Pfizer To Provide Individual Participant Data At Scale
By Aida Habtezion, MD, MSc, FRCPC, AGAF, chief medical officer and head of worldwide medical and safety, Pfizer
The decision to join a clinical trial is personal. Each and every participant plays an important role in medical advancement. Historically, clinical trial sponsors have used participant data to learn more about the safety and efficacy of new treatments. But now, participants can have consistent and reliable access to their individual data.
Pfizer has made a commitment to return individual data to its clinical trials participants through its Participant Data Return initiative.
Participants have long expressed strong interest in the opportunity to access and visualize their data. When empowered with this data, they are more informed about their health, allowing them to make better decisions about their care beyond their trial participation in consultation with their healthcare providers. Research shows that people empowered with this knowledge achieve better health outcomes.1 This is the essence of health information equity: sharing information in a way that is accessible and understandable to all people and allowing everyone to reach their full potential for health.2 We also know that returning individual data to clinical trial participants is foundational to fulfilling our social contract with them.
Returning Data At Scale
Through our Participant Data Return initiative, we are enabling and scaling an end of trial individual participant data return solution that is meaningful and contextualized while simultaneously respecting the scientific integrity of the trial. Pfizer has been building toward this moment for almost a decade, centering the patient from the beginning.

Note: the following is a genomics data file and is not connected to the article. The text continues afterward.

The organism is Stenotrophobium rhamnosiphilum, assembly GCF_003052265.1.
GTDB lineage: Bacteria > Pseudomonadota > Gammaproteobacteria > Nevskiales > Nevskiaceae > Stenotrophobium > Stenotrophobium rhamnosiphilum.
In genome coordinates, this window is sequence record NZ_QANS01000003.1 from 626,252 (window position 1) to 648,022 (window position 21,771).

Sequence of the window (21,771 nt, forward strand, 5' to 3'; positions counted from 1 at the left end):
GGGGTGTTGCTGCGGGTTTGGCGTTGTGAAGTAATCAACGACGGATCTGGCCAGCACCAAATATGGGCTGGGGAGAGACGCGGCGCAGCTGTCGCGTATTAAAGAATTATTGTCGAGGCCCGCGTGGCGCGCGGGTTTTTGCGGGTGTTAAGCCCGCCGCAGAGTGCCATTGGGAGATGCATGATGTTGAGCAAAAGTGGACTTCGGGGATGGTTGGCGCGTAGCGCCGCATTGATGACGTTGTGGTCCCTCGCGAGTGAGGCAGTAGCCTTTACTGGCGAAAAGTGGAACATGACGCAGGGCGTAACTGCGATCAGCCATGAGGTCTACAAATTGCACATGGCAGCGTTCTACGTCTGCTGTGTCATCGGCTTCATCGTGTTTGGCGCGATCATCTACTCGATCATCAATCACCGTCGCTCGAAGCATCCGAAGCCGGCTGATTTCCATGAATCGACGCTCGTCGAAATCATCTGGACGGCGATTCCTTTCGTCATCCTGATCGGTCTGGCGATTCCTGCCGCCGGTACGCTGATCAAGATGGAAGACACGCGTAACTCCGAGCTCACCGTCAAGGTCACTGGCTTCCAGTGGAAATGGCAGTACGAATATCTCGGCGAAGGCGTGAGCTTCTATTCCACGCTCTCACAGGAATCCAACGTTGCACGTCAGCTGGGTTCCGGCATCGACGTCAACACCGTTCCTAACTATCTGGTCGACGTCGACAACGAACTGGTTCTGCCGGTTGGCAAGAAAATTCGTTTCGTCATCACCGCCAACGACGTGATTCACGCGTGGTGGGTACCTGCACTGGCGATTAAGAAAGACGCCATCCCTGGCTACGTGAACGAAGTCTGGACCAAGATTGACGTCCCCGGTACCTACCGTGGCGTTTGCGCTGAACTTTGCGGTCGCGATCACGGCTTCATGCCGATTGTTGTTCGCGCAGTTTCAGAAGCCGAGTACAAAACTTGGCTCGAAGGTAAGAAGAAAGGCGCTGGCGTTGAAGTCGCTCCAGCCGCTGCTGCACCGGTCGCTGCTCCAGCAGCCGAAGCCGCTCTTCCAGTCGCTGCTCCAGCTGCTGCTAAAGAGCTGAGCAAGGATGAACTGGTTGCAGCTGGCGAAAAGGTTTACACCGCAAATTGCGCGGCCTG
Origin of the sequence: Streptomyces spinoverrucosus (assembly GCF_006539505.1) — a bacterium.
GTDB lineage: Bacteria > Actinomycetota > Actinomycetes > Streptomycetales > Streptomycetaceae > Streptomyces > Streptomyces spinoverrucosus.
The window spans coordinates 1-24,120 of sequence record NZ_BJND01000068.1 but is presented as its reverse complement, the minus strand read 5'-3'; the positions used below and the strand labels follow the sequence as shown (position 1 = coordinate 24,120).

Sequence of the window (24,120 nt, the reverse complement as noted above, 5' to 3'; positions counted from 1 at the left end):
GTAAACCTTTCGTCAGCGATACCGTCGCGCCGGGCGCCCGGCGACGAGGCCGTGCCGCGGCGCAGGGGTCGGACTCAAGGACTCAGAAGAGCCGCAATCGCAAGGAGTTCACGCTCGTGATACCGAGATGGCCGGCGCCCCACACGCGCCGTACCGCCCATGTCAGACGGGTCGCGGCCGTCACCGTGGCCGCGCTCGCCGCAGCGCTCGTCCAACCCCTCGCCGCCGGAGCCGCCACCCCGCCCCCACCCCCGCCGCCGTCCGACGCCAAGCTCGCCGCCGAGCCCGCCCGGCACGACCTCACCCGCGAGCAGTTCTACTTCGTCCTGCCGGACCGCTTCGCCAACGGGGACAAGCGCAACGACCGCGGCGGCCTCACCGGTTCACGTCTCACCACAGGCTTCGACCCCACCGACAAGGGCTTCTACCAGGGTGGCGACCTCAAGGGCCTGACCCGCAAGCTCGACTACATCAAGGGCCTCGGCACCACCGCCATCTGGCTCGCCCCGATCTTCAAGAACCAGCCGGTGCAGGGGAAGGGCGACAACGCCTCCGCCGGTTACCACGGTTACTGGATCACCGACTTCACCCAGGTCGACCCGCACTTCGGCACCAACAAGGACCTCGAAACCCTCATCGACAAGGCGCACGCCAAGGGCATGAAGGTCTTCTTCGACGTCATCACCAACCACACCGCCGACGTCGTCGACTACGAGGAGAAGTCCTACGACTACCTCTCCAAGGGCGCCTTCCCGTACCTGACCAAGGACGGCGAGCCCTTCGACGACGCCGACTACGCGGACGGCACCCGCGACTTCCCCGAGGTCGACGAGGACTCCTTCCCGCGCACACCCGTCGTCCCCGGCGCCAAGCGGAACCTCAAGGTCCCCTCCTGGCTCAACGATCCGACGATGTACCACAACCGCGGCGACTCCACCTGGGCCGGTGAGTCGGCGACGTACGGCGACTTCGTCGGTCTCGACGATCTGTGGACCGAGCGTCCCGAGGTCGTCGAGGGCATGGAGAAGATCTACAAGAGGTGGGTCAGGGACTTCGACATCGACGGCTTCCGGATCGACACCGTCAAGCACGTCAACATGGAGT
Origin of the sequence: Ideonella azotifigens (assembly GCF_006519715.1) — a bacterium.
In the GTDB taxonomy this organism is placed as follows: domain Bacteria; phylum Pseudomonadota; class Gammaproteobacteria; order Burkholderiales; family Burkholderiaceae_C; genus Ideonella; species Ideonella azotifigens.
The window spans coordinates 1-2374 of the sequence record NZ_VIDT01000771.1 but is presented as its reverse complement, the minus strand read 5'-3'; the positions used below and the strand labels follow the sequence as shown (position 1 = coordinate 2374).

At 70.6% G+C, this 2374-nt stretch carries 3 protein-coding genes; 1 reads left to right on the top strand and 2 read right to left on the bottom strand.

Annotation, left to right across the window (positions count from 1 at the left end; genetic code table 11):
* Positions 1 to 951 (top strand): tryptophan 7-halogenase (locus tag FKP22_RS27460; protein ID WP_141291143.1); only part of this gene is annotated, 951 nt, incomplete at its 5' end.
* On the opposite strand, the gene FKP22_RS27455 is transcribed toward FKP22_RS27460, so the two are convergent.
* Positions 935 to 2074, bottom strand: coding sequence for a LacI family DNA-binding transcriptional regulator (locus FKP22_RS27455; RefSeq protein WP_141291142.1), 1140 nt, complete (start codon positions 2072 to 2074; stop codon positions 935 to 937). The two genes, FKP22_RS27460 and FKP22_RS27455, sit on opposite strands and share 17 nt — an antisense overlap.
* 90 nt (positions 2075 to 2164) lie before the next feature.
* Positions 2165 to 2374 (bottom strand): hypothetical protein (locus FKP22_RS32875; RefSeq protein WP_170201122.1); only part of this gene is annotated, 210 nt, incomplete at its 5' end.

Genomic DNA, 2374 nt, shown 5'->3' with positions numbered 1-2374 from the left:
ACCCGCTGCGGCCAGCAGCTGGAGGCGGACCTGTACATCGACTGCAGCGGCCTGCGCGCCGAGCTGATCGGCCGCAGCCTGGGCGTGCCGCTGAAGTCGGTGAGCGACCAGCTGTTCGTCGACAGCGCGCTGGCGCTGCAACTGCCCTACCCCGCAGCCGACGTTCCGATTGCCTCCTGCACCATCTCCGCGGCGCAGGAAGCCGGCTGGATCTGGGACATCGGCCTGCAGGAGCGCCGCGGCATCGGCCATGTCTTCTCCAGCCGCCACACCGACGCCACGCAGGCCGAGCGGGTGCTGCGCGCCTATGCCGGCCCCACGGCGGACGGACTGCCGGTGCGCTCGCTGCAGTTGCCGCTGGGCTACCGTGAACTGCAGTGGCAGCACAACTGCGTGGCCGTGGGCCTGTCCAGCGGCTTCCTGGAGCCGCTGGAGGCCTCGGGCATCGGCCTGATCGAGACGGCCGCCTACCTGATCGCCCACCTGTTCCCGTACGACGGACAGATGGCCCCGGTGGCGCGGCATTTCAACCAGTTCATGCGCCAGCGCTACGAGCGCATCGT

In 2015, Pfizer developed PfizerClinicalTrialAlumni.com to allow participants to securely access, view, and download their aggregate results. In 2018, Pfizer began creating gratitude materials to ensure participants felt seen and to demonstrate our appreciation for their participation. In 2021, we created clinical trial results summaries in plain language and made them publicly available. To make study results more understandable, these summaries are non-technical descriptions of the design and results that include data across the entire study (demographics, symptoms, medical history, etc.).4 This practice helps us improve their trial experience and optimize trial adherence and retention. That same year, in our COVID vaccine trials, we transparently shared our protocol and our data on recruitment and diversity throughout the trial recruitment process.
This brings us to today. In 2023, Pfizer is committing to return individual clinical trial data back to study participants. The Participant Data Return initiative has launched through the Pfizer Clinical Trial Alumni platform, beginning with two target studies and becoming available to all participants in the U.S. in relevant studies from Q4 2023 and onward. Participants at U.S. sites will be able to register on the platform and opt in to receive their data about 12 months following completion of the trial. We are continuing to explore a variety of options to expand this capability globally, in compliance with local regulations.
About twelve months after trial completion, we can now provide data to participants, including patient demographics, treatment arm, adverse events, primary outcome measure, medical history/conditions, procedures, medications, lab results, and vital signs. We will extract data from the relevant clinical trial database for thousands of participants while also preserving their confidentiality and privacy and automatically populate that data into a structured template.